For the mains, the table was laden with the Akaushi Beef Burger, Spicy Crab Pasta, Panko Crusted Crab Cake, and the Japanese Kabayaki Salmon Salad. The burger was pretty substantial with some perfect little skinny fries.

The crab pasta had plenty of crab and my dad said might have been a little too much on the spicy side. I had just a bite and I liked it a lot but I could see eating a whole plateful becoming overwhelming.

My crab cake was the size of a baseball and it was accompanied with a shaved asparagus, arugala salad, a grilled corn relish, and piquillo pepper aioli. The plate looked a little off balance with the crab cake in the middle and the salad off to the side. Asthetics aside, it was delicious and was pretty much all crab the whole way through. The salad was dressed perfectly and balanced it out with some nice acidity.



The salmon salad was big and well dressed and colorful.

No meal is complete without dessert so we ordered two. The Florentian Tower and the Pumpkin Brioche Bread Pudding.

The tower was a huge florentine cookie molded into a cylinder that had caramel cream, bananas, and whipped cream in the center. Initially, we thought it was a little over priced at $12 dollars but we concluded that the technical skill required for the dessert warranted the price. We always make these florentine chocolate sandwhich cookies at Christmas that are always a bit tempermental. The Florentine cookie tower really complemented the creamy interior very nicely plus a spring of fresh mint. I’ve found I really like fresh mint. It has such a different flavor than the peppermint candy vibe. It’s fresher tasting more smooth sort of mint taste. Whenever there is a mint garnish I find myself eating it! I’m not sure if you’re supposed to do that or not.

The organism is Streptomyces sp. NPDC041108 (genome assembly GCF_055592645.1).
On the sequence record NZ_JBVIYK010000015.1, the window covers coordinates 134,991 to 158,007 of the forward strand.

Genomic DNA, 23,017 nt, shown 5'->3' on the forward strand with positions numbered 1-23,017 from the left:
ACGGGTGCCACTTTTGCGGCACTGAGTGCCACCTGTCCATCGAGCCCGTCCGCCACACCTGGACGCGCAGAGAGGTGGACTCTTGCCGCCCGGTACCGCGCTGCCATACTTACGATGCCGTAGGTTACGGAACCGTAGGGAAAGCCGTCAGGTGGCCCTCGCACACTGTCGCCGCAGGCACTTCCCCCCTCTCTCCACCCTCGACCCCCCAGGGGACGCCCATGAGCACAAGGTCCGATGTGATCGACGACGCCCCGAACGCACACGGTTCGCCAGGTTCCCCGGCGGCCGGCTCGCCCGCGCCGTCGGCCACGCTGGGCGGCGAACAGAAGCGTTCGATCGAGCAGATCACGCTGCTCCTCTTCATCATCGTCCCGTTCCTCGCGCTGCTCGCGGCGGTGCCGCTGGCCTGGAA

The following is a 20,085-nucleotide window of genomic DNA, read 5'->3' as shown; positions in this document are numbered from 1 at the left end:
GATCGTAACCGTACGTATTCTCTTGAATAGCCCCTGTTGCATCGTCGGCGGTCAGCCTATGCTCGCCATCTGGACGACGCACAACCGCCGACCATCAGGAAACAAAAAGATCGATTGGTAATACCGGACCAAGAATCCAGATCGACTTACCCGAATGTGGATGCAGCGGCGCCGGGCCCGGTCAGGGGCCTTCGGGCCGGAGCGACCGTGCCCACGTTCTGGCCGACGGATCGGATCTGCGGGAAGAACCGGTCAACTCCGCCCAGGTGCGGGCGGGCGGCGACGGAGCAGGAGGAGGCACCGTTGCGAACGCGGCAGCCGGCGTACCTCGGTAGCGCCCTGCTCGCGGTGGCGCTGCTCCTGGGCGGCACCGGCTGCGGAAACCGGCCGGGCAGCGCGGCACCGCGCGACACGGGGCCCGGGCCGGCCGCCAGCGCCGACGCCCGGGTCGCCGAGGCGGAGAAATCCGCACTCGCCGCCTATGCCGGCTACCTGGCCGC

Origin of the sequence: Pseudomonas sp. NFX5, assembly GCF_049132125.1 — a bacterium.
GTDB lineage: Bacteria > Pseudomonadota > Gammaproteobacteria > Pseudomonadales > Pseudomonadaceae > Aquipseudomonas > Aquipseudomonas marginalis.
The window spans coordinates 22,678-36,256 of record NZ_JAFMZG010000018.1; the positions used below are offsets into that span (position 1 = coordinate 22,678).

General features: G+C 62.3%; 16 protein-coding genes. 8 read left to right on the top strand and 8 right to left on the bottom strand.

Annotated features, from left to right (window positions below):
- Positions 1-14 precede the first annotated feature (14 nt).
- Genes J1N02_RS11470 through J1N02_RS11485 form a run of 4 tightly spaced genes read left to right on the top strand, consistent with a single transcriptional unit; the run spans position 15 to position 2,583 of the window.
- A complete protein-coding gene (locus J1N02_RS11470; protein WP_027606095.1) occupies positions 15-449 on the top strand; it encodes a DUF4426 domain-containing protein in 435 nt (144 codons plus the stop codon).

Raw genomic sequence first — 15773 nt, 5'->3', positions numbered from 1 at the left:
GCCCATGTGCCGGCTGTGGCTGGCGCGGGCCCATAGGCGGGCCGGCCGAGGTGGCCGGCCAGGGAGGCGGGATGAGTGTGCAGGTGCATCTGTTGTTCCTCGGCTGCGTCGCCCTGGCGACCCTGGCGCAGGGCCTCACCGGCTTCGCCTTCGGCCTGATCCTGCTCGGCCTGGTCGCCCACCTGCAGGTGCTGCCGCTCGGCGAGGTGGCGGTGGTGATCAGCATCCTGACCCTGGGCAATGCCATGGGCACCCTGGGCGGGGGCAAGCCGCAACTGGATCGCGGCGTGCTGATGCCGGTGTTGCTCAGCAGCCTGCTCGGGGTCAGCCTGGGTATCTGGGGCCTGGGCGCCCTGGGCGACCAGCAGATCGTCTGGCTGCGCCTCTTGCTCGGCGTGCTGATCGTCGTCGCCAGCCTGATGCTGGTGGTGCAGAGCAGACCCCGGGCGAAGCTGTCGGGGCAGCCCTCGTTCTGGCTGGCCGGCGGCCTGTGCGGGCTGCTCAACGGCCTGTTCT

The pumpkin bread pudding was warm and rich with maple syrup, candied walnuts, dollop of vanilla creme anglaise, and a spring of mint. Bread pudding is one of the most warm, rich, fabulous desserts. I don’t think I’ve ever met a bread pudding I haven’t liked. This was was delicious but I’m not sure I tasted too much pumpkin in it.

It was a fabulous dinner that was satisfying start through finish. The portions were satisfying without being grossly stuffed or hungry by the end. As an expensive restaurant prices were reasonable from the salad at $17 to my more pricey jumbo crab cake at $27. The mood and ambiance was perfectly complimentary and I left really glad that we had tried a new restuarant.

Sea Pearl gets: 0 0 0 0 0     5 pearly pearls

Pretty bouquet to close. ;D

 

Honolulu Fish Auction

What is worth getting up at 4:45 in the morning for? A fish auction.

I am interning with NOAA (National Oceanic and Atmospheric Administration) at the Pacific Island Fisheries Science Center (PIFSC) in the Coral Reef Ecosystem Division (CRED) fully immersed in the alphabet soup that is the government. A few weeks ago all the interns got to go see the fish auction in action and a tour of the NOAA offices.

auction action

The auction starts at 5:30 with the ring of a bell but unloading of the ships can start as early as 1am.  The fish are all laid out on little platforms on ice and on some fish samples are cut out at the tail end for prospective buyers to inspect.  Core samples are also drilled and displayed to show interior meat quality.  Tunas are unique fish because they maintain warm internal body temperatures which allows them to be very active and top predators in the ocean.  Their warm body temperatures can deteriorate the quality of fish if it becomes too elevated, for example, ‘burning’ the flesh if the fish struggles for a long time on the line.  The auctioneer and potential buyers move down the rows of fish and bid on a price per pound of each fish.  The fish are all weighed beforehand and the price is dependent on a variety of factors the the 4 C’s of diamonds: color, clarity, carat (size), and cut (I forget how ‘cut’ translates to fish quality).  A variety of buyers come to the auction including restaurants, retail, and wholesale.  The fish are sold locally and also imported to Japan, Canada, and Europe.